Interview

Judith Kiddo

With only a handful of concerts behind her and zero songs released, good luck meandering the web trying to find out about Judith Kiddo. Curiosity got with us and we sent out a team of determined local correspondents to learn more about the sensual voice behind the pop-synth demo tape we found in our inbox. We arranged a hangout on a Saturday morning at Place du Jeu de Balle in the Marolles, the old working-class neighbourhood of Brussels where Kiddo lives. As the flea market was wrapping up and last-minute bargains were being made, we sat down for coffee and chatted about her new life as a musician to the roars of the road sweepers getting the marketplace ready to become a parking space again.  

Interview by Julien Van de Casteele
Photos by Lauren Lizinde, shot in Brussels

 

Singing in English is an integral part of me. And it’s just a fun language to play with. I don’t want to have to choose one. At least not today…

Hi Judith! How are you?
Good. I’m kinda getting out of bed. I’m feeling very happy because I have a lot of things going at the moment, with this band especially.

Yeah, I saw that you guys just confirmed a gig in Paris. Going international already!
Yep, it’s just before the Bota one. It’s organised by Fortune Collective. I’m busy translating some of the songs into French for this francophone competition, we’re finalising the songs for the first EP and preparing our very first music video.

You have some songs in French and others in English? Why not stick to one language?
It’s really about the emotions that I want to convey. I feel like certain themes work better with one or the other. Before I started composing my own songs, I was singing other people’s songs and more often in English. I started when I was about six, singing all the time everywhere, getting on my mom’s nerves in the car, on the way to school. Since then, singing in English has become an integral part of me. And it’s just a fun language to play with. I don’t want to have to choose one. At least not today…

Why did you only start to make music now, and not back when you were six?
I studied theatre and until I graduated, making music wasn’t on my mind. I was really focused on auditioning and casting – which I’m still doing, actually. But then during my downtimes, I started composing my own music just to keep myself busy. Gradually, with the help of Lucien (Robbing Millions), we reworked some of the songs, improving the production, re-recording some bits with better equipment. Today we’re ready to release an EP.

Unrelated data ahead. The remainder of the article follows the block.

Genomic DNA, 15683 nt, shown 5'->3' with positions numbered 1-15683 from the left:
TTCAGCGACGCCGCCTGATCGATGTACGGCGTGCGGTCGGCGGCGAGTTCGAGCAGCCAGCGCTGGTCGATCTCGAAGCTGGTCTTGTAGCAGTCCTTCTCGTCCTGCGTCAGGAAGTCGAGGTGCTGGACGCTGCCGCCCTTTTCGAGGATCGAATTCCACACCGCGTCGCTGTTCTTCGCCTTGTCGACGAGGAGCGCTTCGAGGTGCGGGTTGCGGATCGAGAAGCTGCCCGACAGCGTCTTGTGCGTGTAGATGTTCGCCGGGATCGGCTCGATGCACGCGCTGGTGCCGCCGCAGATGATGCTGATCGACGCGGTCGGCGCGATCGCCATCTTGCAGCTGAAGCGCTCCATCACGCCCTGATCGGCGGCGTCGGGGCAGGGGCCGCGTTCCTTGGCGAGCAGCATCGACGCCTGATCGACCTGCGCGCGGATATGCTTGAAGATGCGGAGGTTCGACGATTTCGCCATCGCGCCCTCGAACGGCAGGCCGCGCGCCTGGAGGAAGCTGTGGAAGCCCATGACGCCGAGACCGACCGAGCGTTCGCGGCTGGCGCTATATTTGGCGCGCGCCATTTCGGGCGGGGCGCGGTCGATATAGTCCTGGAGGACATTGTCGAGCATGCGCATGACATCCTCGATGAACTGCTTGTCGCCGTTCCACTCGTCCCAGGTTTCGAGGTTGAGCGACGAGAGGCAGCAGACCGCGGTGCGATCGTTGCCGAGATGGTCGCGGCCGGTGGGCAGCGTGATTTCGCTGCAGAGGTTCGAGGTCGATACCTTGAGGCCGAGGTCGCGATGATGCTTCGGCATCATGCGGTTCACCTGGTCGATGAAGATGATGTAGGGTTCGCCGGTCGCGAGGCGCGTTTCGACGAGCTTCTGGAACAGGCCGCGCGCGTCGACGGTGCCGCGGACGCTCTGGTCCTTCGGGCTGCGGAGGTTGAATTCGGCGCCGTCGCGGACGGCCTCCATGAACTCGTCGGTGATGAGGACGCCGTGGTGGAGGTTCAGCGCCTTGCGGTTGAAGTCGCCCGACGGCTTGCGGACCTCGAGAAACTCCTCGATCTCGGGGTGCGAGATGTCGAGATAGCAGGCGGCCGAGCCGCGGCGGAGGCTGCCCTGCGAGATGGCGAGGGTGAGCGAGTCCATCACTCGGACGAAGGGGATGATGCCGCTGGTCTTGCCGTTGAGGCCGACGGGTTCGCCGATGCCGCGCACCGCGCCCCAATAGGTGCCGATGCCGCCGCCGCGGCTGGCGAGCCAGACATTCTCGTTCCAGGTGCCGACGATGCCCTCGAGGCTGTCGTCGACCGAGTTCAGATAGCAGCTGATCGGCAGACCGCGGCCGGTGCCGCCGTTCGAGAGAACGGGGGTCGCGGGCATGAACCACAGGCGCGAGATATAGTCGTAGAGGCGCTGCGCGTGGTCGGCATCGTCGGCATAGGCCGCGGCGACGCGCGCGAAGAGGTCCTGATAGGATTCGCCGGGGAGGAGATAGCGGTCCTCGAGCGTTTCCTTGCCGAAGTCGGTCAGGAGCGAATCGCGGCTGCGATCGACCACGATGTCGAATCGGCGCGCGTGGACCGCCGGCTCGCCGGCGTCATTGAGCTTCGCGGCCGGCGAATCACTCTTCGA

How’s the musician life? Too early to judge?
A little, because I’ve only done five concerts [Laughs]. It’s nice and refreshing, ’cause the pressure is not as high as with theatre. Even though I love it, it’s not always easy having to go through thousands of castings where everyone finds you great but ends up hiring someone better known or whatever. With music, you get to come with a final product which is yours, and no one can really do anything to it.

Singing is so direct and intimate. I want to keep this fragility and rawness but find more recreation

With your background and experience in acting, do you still feel challenged, performance-wise, with this project?
Yes, definitely. It’s totally different. I’m still relatively shy with the band. Singing is so direct and intimate. At the moment, I’m being very careful and simple. I want to keep this fragility and rawness but find more recreation. As I go through concerts and stop questioning my own legitimacy, things will probably get more funky. Also, I love when theatre meets sound. Kate Bush’s The Tour of Life, for example, moves me to tears. So I might want to put on a bigger show someday. But I’m happy with the present state of things, me singing with four amazing guys in the back [Laughs].

Did you really spent a night in a Jaguar drinking Russian vodka?
[Laughs] You’re talking about the dollars song, right? No. This is the only song that’s not autobiographical. I recorded this song so long ago, for fun. I never looked at it seriously. Then listening to the radio, I realised that there was so much successful but bad music out there, so why should I be ashamed of my songs? It’s weird that I had to come to this realisation to feel comfortable with my work.

If you have something great in your hands but you don’t believe in it, you can easily destruct it by yourself

What good stuff are you listening to?
People with great voices have always attracted me, so from there it can be very vast – like Joni Mitchell, Mariah Carey, Sade, Ella Fitzgerald. When I need to chill, I put on some Indian music or Charlie Parker, with candles and a glass of red wine. Do I sound like your dad? [Laughs]

Have you had any regrets lately?
Sometimes I regret not believing in myself more, it would make things easier – and especially faster. I’m not saying that it’s my case, but in general, if you have something great in your hands but you don’t believe in it, you can easily destruct it by yourself.

 

Judith Kiddo plays Les Nuits along with David Numwami
and Lomboy on the 26th of April at Botanique.
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